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Cannes 2011 : The Tree of Life, Kirsten Dunst and Jean Dujardin win top honours
No one could possibly disagree : it has been a fantastic year on the Croisette, with superb films and a wide range of glamorous stars. Here is the list of the prestigious winners who were awarded by the nine-member jury headed by Robert De Niro.
The Tree of Life directed by Terrence Malick
Renowned American director Terrence Malick, who has made only five films during his 40-year career was given the prestigious award for "The Tree of Life", a drama starring Sean Penn and Brad Pitt which was shot three years ago. It is the first time an American film has won La Palme d'Or at Cannes since Michael Moore's "Fahrenheit 9/11" in 2004.
The director had already won the prize for Best Director on his last trip to Cannes in 1979 for "Days of Heaven". Terrence Malick is reputedly shy and scared of press, as he never accepts interviews with journalists and rarely makes public appearances.
Drive, directed by Nicolas Winding Refn
This violent thriller set in Los Angeles was inspired in part by the Brothers Grimm. Danish director Nicolas Winding Refn, whose father Anders Refn is a major figure in Denmark's film industry, shoots his scenes in chronological order, arguing that "Drive" "dictated the way it wants to be made".
Polisse directed by Maiwenn
Filmmaker Maiwenn's film with a social conscience was given the Jury Prize for its brutal and emotionally compelling film Polisse. The film is a poignant depiction of a Parisian police squad. It distinguishes itself with its accomplished cast that includes ganster rapper and repeatedly-convicted Joeystarr, who plays.....a policeman.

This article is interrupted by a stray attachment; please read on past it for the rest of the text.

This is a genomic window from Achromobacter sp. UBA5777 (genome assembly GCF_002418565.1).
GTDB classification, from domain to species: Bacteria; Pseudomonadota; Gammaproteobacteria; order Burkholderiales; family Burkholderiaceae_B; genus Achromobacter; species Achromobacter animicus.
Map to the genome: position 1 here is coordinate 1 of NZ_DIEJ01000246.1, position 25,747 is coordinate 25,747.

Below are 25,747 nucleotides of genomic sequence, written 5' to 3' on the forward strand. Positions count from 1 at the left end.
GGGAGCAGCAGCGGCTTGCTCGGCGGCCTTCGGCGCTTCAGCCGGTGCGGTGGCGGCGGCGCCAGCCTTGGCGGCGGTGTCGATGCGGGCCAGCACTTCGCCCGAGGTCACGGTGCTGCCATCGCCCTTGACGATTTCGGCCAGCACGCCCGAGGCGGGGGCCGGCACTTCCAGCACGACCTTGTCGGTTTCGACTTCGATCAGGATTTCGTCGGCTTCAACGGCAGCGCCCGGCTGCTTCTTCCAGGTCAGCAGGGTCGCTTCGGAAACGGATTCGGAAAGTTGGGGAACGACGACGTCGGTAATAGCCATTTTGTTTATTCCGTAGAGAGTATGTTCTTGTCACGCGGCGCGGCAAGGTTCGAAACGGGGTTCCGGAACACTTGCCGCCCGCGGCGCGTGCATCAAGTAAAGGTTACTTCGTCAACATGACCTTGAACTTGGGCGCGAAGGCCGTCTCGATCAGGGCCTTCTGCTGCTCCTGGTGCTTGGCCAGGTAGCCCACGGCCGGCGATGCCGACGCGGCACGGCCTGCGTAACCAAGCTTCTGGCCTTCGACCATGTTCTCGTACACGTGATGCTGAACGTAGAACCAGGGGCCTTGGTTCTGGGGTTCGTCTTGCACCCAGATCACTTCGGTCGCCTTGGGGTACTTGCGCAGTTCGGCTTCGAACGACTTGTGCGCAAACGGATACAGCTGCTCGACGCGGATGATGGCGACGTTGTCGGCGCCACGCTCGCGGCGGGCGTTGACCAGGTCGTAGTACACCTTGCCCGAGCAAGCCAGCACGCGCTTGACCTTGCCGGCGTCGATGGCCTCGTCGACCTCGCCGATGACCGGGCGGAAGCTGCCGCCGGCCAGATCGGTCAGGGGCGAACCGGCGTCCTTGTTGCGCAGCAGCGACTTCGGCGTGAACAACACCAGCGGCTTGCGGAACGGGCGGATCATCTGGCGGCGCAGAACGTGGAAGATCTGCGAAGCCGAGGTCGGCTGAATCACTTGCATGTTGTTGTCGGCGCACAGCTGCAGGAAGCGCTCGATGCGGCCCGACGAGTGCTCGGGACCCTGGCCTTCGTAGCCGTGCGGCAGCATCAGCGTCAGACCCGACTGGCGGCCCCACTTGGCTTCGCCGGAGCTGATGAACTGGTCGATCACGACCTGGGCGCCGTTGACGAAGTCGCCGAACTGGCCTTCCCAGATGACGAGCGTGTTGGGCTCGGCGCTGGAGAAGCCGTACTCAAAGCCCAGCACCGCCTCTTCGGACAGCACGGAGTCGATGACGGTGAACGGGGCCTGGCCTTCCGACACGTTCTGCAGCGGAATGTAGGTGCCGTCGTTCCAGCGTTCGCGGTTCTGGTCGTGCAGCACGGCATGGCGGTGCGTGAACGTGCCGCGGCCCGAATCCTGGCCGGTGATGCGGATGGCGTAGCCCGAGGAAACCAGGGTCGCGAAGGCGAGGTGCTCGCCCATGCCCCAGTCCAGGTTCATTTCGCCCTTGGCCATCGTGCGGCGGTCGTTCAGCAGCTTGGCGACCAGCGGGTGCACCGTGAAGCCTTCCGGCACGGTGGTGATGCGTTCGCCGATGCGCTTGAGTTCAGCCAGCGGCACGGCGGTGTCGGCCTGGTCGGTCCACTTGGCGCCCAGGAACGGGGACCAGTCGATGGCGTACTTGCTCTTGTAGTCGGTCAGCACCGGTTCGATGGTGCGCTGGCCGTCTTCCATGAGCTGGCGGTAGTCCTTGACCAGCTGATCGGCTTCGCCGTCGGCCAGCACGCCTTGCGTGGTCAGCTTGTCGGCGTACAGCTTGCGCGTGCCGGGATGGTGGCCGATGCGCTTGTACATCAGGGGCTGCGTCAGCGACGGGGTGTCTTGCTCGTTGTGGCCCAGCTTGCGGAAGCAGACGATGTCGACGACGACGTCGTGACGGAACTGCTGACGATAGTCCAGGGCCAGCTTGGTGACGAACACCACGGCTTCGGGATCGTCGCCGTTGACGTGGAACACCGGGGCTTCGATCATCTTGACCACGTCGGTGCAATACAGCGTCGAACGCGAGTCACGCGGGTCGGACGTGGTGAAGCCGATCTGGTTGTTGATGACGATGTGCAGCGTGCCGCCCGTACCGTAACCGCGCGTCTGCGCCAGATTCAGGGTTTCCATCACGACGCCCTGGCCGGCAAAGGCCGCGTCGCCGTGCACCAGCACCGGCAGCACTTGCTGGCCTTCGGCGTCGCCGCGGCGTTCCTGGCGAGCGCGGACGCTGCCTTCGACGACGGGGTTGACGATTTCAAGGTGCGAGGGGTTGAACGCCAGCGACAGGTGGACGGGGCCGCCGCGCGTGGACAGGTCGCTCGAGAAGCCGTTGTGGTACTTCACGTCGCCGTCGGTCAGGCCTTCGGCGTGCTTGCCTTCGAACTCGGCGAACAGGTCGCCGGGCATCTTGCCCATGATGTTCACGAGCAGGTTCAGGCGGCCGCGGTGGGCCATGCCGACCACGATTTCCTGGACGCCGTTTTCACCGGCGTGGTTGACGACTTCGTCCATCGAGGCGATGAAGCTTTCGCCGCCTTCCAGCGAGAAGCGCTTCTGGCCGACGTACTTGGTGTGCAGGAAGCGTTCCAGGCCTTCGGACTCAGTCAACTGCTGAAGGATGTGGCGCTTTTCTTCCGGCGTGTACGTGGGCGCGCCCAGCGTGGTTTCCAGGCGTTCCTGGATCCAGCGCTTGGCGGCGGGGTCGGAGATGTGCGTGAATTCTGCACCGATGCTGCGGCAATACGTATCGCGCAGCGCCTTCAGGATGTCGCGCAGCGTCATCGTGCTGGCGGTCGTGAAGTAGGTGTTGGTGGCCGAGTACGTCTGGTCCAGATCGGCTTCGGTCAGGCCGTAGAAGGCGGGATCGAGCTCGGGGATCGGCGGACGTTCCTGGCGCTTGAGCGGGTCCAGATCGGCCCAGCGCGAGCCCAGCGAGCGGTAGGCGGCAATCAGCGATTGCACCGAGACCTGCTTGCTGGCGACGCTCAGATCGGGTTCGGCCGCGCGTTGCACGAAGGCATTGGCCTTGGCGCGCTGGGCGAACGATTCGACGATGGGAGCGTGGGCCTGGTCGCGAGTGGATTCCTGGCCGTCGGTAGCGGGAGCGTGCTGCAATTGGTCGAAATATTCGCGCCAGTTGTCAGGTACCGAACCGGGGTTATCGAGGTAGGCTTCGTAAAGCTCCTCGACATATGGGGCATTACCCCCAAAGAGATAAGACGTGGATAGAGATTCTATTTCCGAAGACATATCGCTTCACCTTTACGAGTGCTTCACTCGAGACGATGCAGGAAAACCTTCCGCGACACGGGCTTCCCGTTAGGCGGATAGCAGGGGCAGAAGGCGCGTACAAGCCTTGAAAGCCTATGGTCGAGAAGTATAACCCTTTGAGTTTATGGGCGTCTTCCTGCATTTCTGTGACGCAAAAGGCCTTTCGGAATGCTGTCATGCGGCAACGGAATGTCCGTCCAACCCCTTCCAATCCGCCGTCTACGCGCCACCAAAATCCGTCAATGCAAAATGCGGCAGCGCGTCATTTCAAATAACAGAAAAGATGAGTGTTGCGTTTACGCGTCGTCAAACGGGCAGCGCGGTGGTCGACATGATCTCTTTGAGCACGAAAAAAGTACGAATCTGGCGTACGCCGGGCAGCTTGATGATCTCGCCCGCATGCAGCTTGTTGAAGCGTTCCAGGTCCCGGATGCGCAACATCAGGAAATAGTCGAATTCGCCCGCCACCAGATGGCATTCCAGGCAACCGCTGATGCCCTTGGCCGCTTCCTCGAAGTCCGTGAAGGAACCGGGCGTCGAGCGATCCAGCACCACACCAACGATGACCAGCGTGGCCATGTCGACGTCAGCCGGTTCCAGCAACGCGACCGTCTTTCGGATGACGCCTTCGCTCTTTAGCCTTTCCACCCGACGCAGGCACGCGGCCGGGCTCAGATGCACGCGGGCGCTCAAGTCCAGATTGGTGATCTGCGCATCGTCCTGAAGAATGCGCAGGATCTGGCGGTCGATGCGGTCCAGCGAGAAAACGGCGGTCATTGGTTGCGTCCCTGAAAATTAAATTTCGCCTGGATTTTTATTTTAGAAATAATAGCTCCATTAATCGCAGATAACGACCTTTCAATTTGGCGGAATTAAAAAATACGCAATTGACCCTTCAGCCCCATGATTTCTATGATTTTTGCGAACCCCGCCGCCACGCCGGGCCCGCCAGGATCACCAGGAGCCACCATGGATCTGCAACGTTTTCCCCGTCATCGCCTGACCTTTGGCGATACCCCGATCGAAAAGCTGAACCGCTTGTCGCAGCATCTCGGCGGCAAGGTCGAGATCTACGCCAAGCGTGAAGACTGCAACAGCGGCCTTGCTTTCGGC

Le gamin au vélo directed by the Dardenne brothers
Double Palme d’Or winners for Rosetta and L’Enfant, the Belgian Dardenne brothers won the Grand Prix with the story of an abandoned 11-year-old who turns to a hairdresser for comfort.
Once Upon a Time in Anatolia directed by Nuri Bilge Ceylan
Turkish writer-director Nuri Bilge Ceylan presents a long, slow and hypnotic film that explores human condition. He is used to Cannes' honours, having already won the Grand Jury Prize in 2003 for Distant, and the best director award in 2008 for Three Monkeys.
Kirsten Dunst in Melancholia directed by Lars Von Trier
'Wow, what a week it's been'. Kirsten Dunst's first reaction on receiving the prize for her role of a deeply depressed woman in the end-of-the-world tale "Melancholia” shows how she has experienced emotional up-and-downs during this year's festival. Indeed, the director of Melancholia, Denmark's Lars von Trier, was banned from the festival after sympathetic remarks for Adolf Hitler at a movie press conference.
But it did not prevent Dunst from offering warm words for her director, who was not allowed to attend Sunday's ceremony. She declared : "I want to thank Lars for giving me the opportunity to be so brave”.
Jean Dujardin in The Artist directed by Michel Hazanavicius
Jean Dujardin won the best-actor prize for his role in the silent film "The Artist" (trailer to be seen just below) in which he plays a 1920s Hollywood star whose career crumbles as talking pictures become the norm.
The actor who played crazy a teenager in Brice de Nice said he wanted to share his prize with co-star Berenice Bejo. The film was directed by Bejo's husband, French filmmaker Michel Hazanavicius, who also directed Dujardin in the hilarious "OSS 117" spy spoofs.
Footnote directed by Joseph Cedar
Joseph Cedar's drama tells the story of an ethical dilemma between a father and son, in this black comedy about middle age and disappointed ambition.
Las Acacias directed by Pablo Giorgelli
This road movie, which takes place somewhere in provincial Paraguay, is the debut feature for editor and documaker Pablo Giorgelli. Needless to say it is a brilliant first try. Have a look at the trailer below.
Lifetime achievement award for his work and his exceptional contribution to the history of cinema
This unbelievably popular French actor, a figurehead of the Nouvelle Vague after his iconic performance in "Breathless", was honoured on 17th May, as a documentary about his life, “Belmondo, itinéraire d’un acteur gâté”, was broadcast on La Croisette.
Bebel and his wife
If you remember only one thing from this year's festival, it should be this declaration from the jury, proving that it has been a high caliber competition : 'We wish we could have awarded all of the short-listed films, as we found them really exciting'.
Au revoir Cannes !
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